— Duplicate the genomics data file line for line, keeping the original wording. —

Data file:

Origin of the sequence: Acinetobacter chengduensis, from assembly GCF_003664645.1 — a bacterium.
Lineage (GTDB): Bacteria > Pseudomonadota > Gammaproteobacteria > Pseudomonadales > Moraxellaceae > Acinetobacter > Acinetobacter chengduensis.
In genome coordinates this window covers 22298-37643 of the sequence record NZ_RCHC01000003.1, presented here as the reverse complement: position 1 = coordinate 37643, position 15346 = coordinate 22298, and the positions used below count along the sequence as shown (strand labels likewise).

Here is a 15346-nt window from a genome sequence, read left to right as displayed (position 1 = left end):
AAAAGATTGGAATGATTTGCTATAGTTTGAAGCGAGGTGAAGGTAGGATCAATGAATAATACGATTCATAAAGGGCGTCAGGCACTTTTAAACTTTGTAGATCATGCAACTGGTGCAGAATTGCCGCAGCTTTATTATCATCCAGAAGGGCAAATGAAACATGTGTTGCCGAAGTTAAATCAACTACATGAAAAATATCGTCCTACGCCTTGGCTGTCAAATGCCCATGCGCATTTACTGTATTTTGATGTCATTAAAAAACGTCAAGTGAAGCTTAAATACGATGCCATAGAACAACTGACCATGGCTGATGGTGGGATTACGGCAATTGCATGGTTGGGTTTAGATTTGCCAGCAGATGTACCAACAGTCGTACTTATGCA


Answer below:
Origin of the sequence: Acinetobacter chengduensis, from assembly GCF_003664645.1 — a bacterium.
Lineage (GTDB): Bacteria > Pseudomonadota > Gammaproteobacteria > Pseudomonadales > Moraxellaceae > Acinetobacter > Acinetobacter chengduensis.
In genome coordinates this window covers 22298-37643 of the sequence record NZ_RCHC01000003.1, presented here as the reverse complement: position 1 = coordinate 37643, position 15346 = coordinate 22298, and the positions used below count along the sequence as shown (strand labels likewise).

Here is a 15346-nt window from a genome sequence, read left to right as displayed (position 1 = left end):
AAAAGATTGGAATGATTTGCTATAGTTTGAAGCGAGGTGAAGGTAGGATCAATGAATAATACGATTCATAAAGGGCGTCAGGCACTTTTAAACTTTGTAGATCATGCAACTGGTGCAGAATTGCCGCAGCTTTATTATCATCCAGAAGGGCAAATGAAACATGTGTTGCCGAAGTTAAATCAACTACATGAAAAATATCGTCCTACGCCTTGGCTGTCAAATGCCCATGCGCATTTACTGTATTTTGATGTCATTAAAAAACGTCAAGTGAAGCTTAAATACGATGCCATAGAACAACTGACCATGGCTGATGGTGGGATTACGGCAATTGCATGGTTGGGTTTAGATTTGCCAGCAGATGTACCAACAGTCGTACTTATGCA